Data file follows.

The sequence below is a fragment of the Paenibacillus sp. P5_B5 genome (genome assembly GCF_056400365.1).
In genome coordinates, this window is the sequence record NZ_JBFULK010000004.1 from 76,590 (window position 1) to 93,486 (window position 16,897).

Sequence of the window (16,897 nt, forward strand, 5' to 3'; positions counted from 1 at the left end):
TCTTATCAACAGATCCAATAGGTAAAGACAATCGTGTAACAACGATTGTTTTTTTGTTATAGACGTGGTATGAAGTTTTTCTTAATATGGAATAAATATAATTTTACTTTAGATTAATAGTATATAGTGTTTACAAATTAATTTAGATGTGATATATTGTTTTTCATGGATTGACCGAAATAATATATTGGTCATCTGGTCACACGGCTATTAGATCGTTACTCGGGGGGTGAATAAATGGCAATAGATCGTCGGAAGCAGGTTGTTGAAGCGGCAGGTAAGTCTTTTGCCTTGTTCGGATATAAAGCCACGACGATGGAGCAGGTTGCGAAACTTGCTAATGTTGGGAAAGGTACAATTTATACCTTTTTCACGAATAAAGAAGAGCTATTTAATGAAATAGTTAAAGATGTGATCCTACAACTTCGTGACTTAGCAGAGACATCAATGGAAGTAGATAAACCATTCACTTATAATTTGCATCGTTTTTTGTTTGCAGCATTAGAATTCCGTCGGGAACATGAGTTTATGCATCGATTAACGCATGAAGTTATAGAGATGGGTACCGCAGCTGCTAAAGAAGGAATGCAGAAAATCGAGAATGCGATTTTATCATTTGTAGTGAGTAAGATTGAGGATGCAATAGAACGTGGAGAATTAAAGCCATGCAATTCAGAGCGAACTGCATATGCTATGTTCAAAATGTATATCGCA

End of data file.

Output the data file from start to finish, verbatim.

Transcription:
The sequence below is a fragment of the Paenibacillus sp. P5_B5 genome (genome assembly GCF_056400365.1).
In genome coordinates, this window is the sequence record NZ_JBFULK010000004.1 from 76,590 (window position 1) to 93,486 (window position 16,897).

Sequence of the window (16,897 nt, forward strand, 5' to 3'; positions counted from 1 at the left end):
TCTTATCAACAGATCCAATAGGTAAAGACAATCGTGTAACAACGATTGTTTTTTTGTTATAGACGTGGTATGAAGTTTTTCTTAATATGGAATAAATATAATTTTACTTTAGATTAATAGTATATAGTGTTTACAAATTAATTTAGATGTGATATATTGTTTTTCATGGATTGACCGAAATAATATATTGGTCATCTGGTCACACGGCTATTAGATCGTTACTCGGGGGGTGAATAAATGGCAATAGATCGTCGGAAGCAGGTTGTTGAAGCGGCAGGTAAGTCTTTTGCCTTGTTCGGATATAAAGCCACGACGATGGAGCAGGTTGCGAAACTTGCTAATGTTGGGAAAGGTACAATTTATACCTTTTTCACGAATAAAGAAGAGCTATTTAATGAAATAGTTAAAGATGTGATCCTACAACTTCGTGACTTAGCAGAGACATCAATGGAAGTAGATAAACCATTCACTTATAATTTGCATCGTTTTTTGTTTGCAGCATTAGAATTCCGTCGGGAACATGAGTTTATGCATCGATTAACGCATGAAGTTATAGAGATGGGTACCGCAGCTGCTAAAGAAGGAATGCAGAAAATCGAGAATGCGATTTTATCATTTGTAGTGAGTAAGATTGAGGATGCAATAGAACGTGGAGAATTAAAGCCATGCAATTCAGAGCGAACTGCATATGCTATGTTCAAAATGTATATCGCA